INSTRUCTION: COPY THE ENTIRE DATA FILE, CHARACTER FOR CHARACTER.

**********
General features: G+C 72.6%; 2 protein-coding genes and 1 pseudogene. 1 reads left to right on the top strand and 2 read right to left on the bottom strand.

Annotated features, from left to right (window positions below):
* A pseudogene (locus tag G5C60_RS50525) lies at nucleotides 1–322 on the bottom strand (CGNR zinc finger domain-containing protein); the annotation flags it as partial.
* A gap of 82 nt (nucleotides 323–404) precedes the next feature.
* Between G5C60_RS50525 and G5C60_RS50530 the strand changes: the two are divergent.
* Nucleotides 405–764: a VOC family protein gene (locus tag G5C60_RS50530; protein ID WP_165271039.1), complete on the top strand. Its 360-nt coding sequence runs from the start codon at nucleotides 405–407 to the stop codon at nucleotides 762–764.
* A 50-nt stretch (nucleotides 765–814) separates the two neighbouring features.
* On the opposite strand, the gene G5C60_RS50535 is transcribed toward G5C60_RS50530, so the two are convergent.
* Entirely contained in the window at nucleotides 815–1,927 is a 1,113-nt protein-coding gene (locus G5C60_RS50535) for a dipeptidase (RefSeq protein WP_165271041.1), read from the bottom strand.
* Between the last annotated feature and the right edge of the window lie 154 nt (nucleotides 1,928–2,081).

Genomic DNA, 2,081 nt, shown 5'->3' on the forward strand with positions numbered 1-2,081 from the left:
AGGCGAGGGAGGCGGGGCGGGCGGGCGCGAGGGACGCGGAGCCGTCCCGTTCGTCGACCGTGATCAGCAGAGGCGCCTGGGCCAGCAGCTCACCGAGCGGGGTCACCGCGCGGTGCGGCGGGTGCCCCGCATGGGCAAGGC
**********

General features: G+C 72.6%; 2 protein-coding genes and 1 pseudogene. 1 reads left to right on the top strand and 2 read right to left on the bottom strand.

Annotated features, from left to right (window positions below):
* A pseudogene (locus tag G5C60_RS50525) lies at nucleotides 1–322 on the bottom strand (CGNR zinc finger domain-containing protein); the annotation flags it as partial.
* A gap of 82 nt (nucleotides 323–404) precedes the next feature.
* Between G5C60_RS50525 and G5C60_RS50530 the strand changes: the two are divergent.
* Nucleotides 405–764: a VOC family protein gene (locus tag G5C60_RS50530; protein ID WP_165271039.1), complete on the top strand. Its 360-nt coding sequence runs from the start codon at nucleotides 405–407 to the stop codon at nucleotides 762–764.
* A 50-nt stretch (nucleotides 765–814) separates the two neighbouring features.
* On the opposite strand, the gene G5C60_RS50535 is transcribed toward G5C60_RS50530, so the two are convergent.
* Entirely contained in the window at nucleotides 815–1,927 is a 1,113-nt protein-coding gene (locus G5C60_RS50535) for a dipeptidase (RefSeq protein WP_165271041.1), read from the bottom strand.
* Between the last annotated feature and the right edge of the window lie 154 nt (nucleotides 1,928–2,081).

Genomic DNA, 2,081 nt, shown 5'->3' on the forward strand with positions numbered 1-2,081 from the left:
AGGCGAGGGAGGCGGGGCGGGCGGGCGCGAGGGACGCGGAGCCGTCCCGTTCGTCGACCGTGATCAGCAGAGGCGCCTGGGCCAGCAGCTCACCGAGCGGGGTCACCGCGCGGTGCGGCGGGTGCCCCGCATGGGCAAGGC